ID: 133
Category: Inflammation
CreatedBy: 1
UpdatedBy: 1
createdon: 14 Jul 2017
updatedon: 05 Apr 2023

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Author: Khoa Tran
Published Jul 14, 2017
Updated Apr 05, 2023

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Crohn's Disease

History of Crohn's Disease

The disease was first described in 1932 by American gastroenterologist Burrill B. Crohn and his colleagues, Dr. Leon Ginzburg and Dr. Gordon Oppenheimer.

Prior to the discovery of Crohn's disease, it was believed that inflammatory bowel disease was a single condition. In the early 20th century, physicians recognized that some patients with bowel inflammation did not fit the typical profile of ulcerative colitis, which was the most commonly diagnosed form of inflammatory bowel disease at the time. These patients had a distinct set of symptoms, including inflammation that affected the entire thickness of the bowel wall, rather than just the surface, as seen in ulcerative colitis.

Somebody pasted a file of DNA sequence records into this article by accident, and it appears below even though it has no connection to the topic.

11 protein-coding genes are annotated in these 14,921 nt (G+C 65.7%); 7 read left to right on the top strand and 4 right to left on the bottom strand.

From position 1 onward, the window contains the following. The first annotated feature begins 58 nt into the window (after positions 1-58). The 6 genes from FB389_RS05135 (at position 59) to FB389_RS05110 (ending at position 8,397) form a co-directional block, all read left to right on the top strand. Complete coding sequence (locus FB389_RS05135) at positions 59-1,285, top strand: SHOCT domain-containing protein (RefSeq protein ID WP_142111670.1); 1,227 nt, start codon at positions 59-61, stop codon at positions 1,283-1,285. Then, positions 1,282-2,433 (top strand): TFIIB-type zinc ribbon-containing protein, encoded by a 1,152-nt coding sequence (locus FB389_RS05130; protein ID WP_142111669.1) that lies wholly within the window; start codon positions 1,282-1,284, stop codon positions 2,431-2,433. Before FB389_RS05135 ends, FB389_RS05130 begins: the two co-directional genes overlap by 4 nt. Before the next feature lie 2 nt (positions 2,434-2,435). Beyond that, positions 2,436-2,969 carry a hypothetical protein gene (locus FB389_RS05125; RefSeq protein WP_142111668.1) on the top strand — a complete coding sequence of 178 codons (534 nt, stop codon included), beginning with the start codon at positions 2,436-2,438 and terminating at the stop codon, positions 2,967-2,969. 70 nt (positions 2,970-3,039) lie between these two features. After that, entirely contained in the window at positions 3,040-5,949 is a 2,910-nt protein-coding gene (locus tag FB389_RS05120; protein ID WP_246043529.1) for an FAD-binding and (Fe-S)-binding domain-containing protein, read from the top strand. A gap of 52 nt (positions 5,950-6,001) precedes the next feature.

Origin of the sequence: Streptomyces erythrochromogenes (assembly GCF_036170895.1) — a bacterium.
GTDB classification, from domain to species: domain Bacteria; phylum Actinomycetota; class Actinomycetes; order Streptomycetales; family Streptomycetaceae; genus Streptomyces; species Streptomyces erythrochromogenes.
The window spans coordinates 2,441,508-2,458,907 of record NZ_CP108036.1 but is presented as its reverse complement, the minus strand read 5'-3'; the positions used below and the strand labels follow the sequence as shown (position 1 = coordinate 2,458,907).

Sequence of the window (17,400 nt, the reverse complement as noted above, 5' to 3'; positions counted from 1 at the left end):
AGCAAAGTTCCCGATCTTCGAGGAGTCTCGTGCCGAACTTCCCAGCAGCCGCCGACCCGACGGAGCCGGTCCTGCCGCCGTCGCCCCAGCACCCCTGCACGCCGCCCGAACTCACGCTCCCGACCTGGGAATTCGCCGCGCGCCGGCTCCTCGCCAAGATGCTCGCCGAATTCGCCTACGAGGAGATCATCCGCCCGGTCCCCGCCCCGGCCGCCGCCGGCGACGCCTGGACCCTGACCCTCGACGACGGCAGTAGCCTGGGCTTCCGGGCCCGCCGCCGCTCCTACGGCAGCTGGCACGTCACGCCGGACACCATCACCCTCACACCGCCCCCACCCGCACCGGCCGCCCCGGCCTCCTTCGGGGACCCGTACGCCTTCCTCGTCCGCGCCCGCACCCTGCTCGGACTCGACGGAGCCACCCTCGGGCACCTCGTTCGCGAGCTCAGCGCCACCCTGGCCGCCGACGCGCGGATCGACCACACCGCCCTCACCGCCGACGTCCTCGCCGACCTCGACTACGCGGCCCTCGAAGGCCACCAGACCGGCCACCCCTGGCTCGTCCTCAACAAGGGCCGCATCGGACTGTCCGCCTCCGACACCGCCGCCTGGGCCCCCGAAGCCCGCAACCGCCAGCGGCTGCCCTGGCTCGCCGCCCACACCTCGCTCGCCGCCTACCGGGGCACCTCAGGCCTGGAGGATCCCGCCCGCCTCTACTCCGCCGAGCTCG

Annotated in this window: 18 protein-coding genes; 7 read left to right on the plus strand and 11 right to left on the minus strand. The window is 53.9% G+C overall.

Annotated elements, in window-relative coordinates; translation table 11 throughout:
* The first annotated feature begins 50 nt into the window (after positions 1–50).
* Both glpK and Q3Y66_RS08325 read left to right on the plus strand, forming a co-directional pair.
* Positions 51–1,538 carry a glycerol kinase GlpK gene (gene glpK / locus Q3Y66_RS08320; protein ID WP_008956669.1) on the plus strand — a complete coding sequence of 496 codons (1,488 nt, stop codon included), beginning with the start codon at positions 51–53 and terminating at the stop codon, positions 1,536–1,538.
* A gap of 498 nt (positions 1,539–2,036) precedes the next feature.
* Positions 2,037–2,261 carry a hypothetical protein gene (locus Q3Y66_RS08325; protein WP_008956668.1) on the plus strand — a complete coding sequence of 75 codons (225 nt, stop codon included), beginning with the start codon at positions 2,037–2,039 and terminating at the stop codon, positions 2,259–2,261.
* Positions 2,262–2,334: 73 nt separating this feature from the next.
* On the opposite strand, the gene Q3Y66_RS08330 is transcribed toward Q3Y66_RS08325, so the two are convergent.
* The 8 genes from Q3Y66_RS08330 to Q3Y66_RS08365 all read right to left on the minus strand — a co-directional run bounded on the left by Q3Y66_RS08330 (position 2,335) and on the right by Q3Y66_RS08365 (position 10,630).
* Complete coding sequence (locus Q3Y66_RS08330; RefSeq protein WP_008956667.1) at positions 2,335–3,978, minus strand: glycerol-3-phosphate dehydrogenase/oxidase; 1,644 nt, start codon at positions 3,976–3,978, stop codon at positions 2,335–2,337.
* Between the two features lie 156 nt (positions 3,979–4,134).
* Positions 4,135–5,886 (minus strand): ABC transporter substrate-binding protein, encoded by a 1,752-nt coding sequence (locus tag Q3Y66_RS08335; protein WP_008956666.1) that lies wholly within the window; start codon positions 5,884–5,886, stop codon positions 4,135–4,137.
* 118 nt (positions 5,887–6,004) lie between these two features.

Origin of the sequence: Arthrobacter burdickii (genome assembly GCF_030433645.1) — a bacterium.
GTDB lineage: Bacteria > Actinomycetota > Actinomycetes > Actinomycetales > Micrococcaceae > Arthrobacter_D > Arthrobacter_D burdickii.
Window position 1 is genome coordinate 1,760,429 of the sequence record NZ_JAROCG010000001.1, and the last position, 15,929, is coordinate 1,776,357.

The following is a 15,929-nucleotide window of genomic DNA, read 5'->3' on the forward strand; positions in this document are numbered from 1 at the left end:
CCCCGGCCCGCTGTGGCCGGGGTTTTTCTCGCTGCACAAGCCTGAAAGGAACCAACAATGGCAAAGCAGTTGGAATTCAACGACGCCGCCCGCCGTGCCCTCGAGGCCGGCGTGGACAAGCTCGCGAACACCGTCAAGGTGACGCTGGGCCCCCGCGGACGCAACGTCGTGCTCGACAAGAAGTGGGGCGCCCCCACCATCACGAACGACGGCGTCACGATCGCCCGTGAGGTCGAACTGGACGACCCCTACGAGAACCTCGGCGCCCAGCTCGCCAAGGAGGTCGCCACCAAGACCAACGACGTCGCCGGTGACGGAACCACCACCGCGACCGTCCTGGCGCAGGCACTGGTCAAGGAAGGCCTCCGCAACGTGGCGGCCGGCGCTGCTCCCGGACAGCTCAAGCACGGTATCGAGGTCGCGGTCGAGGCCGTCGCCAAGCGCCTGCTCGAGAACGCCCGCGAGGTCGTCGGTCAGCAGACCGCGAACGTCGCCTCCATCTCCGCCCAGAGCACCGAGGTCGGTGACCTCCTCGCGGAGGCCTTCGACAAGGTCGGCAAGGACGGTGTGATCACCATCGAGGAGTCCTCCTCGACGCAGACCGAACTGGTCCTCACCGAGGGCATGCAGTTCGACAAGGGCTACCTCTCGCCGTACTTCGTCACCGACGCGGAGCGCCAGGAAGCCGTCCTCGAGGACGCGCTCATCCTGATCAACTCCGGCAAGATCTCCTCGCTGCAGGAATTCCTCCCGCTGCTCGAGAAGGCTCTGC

Using endoscopy, a technique that allows physicians to view the inside of the digestive tract, Crohn and his colleagues observed that the affected areas had a distinct appearance, including inflammation, scarring, and thickening of the bowel wall. They also noted the presence of areas of healthy tissue between the affected segments, which was different from ulcerative colitis, where inflammation is continuous.

Based on these observations, Crohn and his colleagues described the disease as a distinct entity and named it "regional enteritis" a term that has since been replaced with the current name, Crohn's disease.